The code works very well, and produces a very smooth transition from fully off to fully bright.

# Beaglebone Black LESSON 6: Control PWM Signals on Output Pins from Python

In Lesson 4 and Lesson 5 we showed how to do digital writes to the GPIO pins using Python. (If you have not picked up your Beaglebone Black Rev. C yet, you can get one HERE) With digital writes, we could generate an output of 3.3 volts or 0 volts. For many applications, we would like analog output, or the in between voltages. The Beaglebone Black, as with most microcontrollers, can not produce true analog output. However, for many applications, an analog output can be simulated by creating a fast on/off sequence where the analog value is simmulated by controlling the ratio of on time and off time. This technique is called Pulse Width Modulation, or more simply, PWM. Consider a 3.3 volt signal, which is turning on and off with a frequency of 50 Hz.  A 50 Hz signal has a Period of: Period=1/frequency=1/50=.02 seconds, or 20 milliseconds. If during that 20 millisecond period, the signal was “High” for 10 milliseconds, and “Low” for 10 milliseconds, the signal would act like a 1.65 volt analog signal. The output voltage therefor could be considered the rail voltage (3.3 volts) multiplied by the duty cycle (percentage of time the signal is high.

For the Beaglebone Black, only certain pins can be used for PWM signals.

In the chart above, the purple pins are suitable for PWM output. You can see there are 7 pins which can produce PWM signals. In this lesson we show you how to control those pins.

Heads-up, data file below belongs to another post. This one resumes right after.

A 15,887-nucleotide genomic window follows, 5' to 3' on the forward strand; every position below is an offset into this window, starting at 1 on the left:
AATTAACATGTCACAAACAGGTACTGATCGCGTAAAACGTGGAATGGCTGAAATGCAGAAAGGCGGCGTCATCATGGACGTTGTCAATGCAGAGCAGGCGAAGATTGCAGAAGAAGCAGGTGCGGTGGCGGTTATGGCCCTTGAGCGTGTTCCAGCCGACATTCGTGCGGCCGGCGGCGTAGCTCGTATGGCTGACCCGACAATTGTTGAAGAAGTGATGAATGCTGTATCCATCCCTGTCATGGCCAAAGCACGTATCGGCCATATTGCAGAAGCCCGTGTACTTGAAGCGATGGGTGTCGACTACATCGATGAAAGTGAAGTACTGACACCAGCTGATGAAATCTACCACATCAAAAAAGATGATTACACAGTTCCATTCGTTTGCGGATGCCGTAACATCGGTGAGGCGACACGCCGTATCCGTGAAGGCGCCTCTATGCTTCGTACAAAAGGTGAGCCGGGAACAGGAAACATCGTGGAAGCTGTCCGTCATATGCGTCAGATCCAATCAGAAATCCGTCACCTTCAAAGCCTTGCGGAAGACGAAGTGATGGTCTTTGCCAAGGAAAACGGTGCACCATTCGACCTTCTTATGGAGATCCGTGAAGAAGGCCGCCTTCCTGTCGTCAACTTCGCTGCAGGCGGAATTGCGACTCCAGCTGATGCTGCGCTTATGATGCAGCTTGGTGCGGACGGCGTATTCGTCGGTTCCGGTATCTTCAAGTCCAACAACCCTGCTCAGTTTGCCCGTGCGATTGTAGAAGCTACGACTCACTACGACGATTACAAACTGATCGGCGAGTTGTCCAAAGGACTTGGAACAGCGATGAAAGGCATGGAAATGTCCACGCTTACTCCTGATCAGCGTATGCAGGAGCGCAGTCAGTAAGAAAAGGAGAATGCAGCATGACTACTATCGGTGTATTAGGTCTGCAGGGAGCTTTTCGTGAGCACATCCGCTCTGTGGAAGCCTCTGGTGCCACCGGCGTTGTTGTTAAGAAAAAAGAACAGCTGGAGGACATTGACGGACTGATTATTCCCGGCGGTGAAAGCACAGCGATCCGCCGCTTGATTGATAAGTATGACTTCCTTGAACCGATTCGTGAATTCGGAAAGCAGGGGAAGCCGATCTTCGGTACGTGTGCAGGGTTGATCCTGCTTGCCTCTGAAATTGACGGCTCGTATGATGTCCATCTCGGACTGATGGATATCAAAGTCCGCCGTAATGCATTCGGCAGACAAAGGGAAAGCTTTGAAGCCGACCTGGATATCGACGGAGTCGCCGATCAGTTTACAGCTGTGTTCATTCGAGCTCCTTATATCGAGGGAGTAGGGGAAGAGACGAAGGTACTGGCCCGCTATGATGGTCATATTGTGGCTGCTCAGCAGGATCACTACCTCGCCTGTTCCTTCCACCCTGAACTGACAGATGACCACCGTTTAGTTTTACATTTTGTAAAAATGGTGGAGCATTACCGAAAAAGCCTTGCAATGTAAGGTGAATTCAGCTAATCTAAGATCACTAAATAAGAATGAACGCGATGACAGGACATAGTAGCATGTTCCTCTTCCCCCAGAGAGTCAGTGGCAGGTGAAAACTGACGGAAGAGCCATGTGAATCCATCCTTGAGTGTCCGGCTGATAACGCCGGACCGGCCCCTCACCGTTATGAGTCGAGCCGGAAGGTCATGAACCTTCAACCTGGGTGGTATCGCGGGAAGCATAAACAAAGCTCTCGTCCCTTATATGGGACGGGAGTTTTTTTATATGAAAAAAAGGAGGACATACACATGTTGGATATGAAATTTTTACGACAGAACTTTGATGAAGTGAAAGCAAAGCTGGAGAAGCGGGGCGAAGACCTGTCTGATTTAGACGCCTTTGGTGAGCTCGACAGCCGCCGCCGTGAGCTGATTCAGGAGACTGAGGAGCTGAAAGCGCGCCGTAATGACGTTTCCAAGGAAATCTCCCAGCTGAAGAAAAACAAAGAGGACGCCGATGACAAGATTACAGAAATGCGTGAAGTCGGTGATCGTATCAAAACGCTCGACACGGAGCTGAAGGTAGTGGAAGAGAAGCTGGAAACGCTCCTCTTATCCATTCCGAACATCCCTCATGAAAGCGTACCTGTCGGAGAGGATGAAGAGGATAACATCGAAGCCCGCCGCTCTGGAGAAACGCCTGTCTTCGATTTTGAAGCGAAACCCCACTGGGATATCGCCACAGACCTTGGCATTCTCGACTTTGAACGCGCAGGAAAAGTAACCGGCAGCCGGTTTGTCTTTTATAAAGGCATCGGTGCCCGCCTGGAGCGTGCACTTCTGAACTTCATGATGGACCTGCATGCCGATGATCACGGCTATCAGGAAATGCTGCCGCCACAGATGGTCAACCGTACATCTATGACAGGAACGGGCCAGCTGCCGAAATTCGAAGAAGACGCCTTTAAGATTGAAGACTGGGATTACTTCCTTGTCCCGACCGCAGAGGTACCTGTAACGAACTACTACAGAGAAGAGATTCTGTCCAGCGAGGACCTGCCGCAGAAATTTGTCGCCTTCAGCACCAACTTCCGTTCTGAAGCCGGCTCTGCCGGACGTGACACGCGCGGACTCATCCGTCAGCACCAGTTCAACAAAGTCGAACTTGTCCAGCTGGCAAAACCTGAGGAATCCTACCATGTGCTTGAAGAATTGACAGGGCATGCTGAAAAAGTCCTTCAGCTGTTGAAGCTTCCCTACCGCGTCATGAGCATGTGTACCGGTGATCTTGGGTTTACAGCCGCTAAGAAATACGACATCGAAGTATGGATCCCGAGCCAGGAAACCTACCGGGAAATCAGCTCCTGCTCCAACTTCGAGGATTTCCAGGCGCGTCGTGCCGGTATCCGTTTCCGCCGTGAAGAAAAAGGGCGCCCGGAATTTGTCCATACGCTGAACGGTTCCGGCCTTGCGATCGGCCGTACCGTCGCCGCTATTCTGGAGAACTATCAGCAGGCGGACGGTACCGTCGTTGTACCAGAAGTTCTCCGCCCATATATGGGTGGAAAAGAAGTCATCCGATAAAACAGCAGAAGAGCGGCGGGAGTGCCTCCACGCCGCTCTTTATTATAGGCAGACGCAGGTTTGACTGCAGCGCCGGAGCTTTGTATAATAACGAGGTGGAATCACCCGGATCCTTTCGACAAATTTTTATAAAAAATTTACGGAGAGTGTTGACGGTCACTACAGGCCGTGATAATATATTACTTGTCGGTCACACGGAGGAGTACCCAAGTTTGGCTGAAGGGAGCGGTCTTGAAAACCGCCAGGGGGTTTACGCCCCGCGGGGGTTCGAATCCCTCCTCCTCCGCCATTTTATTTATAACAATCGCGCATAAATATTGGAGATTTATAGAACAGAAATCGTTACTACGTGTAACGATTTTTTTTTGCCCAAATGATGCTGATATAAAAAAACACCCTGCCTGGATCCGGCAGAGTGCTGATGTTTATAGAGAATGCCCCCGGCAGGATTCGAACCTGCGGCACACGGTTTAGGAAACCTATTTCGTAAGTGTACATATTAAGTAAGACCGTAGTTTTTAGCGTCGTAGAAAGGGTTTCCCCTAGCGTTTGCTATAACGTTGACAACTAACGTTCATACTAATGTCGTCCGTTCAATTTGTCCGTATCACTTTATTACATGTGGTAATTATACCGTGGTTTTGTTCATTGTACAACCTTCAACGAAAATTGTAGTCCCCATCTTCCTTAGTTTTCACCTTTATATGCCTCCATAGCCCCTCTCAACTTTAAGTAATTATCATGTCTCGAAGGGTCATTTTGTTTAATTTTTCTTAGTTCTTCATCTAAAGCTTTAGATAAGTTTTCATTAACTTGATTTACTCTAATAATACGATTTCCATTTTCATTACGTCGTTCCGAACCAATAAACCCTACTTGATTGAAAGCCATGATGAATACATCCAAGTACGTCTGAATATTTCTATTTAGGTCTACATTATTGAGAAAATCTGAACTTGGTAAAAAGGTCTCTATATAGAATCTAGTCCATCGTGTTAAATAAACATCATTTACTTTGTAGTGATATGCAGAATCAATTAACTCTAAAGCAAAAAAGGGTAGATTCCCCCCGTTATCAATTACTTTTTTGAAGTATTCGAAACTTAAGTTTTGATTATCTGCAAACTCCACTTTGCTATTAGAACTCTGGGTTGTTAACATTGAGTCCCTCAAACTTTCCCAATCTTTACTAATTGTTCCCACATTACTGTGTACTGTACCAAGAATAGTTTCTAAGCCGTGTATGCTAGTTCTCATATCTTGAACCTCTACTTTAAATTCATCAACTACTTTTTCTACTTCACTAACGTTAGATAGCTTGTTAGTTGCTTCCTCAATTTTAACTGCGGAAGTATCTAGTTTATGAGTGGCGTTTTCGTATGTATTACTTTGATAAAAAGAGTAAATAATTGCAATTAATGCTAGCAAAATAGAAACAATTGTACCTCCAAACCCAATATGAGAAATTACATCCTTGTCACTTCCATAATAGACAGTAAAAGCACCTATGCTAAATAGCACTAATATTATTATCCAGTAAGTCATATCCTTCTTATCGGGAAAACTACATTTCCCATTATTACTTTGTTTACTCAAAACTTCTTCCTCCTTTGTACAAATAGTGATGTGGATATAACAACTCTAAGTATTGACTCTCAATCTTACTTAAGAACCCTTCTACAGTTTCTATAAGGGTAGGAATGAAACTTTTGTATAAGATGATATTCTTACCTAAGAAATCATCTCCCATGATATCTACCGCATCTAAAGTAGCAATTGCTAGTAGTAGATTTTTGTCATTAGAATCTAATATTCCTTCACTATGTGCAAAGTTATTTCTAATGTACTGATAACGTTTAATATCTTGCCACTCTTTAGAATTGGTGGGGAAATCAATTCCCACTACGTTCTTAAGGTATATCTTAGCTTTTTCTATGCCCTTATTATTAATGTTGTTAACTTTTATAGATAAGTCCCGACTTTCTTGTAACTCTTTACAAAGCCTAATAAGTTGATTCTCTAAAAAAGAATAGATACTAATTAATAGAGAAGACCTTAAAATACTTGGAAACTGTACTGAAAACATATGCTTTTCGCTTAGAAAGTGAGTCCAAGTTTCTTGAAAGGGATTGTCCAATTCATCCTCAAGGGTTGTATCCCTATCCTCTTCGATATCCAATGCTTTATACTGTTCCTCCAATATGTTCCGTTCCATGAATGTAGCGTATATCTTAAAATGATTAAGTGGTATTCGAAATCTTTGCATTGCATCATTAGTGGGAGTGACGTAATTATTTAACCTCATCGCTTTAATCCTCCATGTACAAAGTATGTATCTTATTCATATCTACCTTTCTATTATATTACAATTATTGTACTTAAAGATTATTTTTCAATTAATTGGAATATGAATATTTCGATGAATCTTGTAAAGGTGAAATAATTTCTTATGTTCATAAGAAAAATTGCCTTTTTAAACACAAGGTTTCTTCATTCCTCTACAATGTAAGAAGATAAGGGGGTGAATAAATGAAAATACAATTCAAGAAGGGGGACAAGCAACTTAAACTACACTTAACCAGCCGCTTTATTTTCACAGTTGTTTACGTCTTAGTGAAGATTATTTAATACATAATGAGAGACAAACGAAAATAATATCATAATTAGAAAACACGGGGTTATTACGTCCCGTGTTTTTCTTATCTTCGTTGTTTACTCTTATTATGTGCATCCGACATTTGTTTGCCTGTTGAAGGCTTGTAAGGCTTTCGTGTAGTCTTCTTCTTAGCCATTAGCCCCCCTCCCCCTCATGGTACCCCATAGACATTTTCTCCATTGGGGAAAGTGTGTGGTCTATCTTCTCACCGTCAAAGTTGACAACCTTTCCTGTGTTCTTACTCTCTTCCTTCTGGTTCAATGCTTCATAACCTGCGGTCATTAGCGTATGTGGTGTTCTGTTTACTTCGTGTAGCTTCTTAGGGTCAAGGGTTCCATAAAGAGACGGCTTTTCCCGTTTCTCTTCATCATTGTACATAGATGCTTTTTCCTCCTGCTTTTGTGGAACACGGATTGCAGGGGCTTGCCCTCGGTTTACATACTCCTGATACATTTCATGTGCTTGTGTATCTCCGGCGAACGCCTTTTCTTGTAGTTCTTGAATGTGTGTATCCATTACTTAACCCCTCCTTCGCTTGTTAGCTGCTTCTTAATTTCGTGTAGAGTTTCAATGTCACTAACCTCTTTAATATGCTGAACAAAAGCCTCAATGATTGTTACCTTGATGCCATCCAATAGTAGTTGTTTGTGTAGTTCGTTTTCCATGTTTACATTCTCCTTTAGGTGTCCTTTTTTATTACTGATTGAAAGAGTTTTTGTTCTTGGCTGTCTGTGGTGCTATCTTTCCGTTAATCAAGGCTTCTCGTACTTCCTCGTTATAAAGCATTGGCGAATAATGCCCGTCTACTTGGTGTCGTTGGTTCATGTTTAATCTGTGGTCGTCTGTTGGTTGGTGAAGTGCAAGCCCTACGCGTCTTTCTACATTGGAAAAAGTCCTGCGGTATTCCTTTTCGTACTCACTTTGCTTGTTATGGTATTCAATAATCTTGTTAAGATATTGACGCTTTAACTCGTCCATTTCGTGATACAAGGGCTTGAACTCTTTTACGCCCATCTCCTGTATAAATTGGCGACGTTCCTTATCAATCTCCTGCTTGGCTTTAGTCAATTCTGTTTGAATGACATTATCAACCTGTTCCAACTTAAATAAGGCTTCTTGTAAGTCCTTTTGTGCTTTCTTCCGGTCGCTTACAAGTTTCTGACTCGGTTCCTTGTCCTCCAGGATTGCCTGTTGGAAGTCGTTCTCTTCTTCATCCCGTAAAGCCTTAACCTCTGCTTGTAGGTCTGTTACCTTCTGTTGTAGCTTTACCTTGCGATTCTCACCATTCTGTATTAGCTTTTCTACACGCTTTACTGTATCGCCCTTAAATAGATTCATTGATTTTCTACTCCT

In order to control PWM signals, we are going to use Python and the Adafruid_BBIO Library. Recent versions of Beaglebone Black Rev. C are shipped with the library already part of the operating system. If you are getting errors indicating that you do not have the library, update your operating system to the latest Debian image for the Beaglebone Black.

In order to use PWM in Python, you must load the Adafruit Library. If you have the recent versions of Debian Wheezy for the Beaglebone black, the library will already be on your system. If you do not do an update and upgrade on your operating system.

To begin with, you will need to load the library.

Next up, you will need to start the PWM on the pin you are using. We will use pin “P8_13”. Remember you must use one of the purple colored pins on the chart above. We start the PWM with the following command:

This command puts a 1000 Hz signal (Period of 1 mSec) on pin P8_13, with a duty cycle of 25%. This should yield a simulated analog voltage of .84 volts.

We can change the duty cycle after this initial setup with the command:

This command would change the duty cycle to 90%, which would simulate a voltage of 3.3 * .9 =  2.97 volts.

You can also change the frequency of the signal using the command:

This would change the frequency to 100 Hz (Period of 10 mSec). Changing the frequency does not really affect the net result of PWM in most applications, although it does matter for many servo applications.

After you are done, you can stop the PWM with the command:

And always remember to clean up after yourself with:

Play around with the Python Program below. Connect a DVM to your Beaglebone Black, and measure the DC voltage at the output pin. The DVM should show your anticipated voltages.

Considering that the simulated analog voltage V=3.365 X Duty Cycle, how would modify the program above to ask the user for the Voltage he desires, and then calculate the duty cycle that would give that voltage. Your assignment is to modify the program above where the user inputs desired voltage, and DC is calculated. Use a DVM to check your results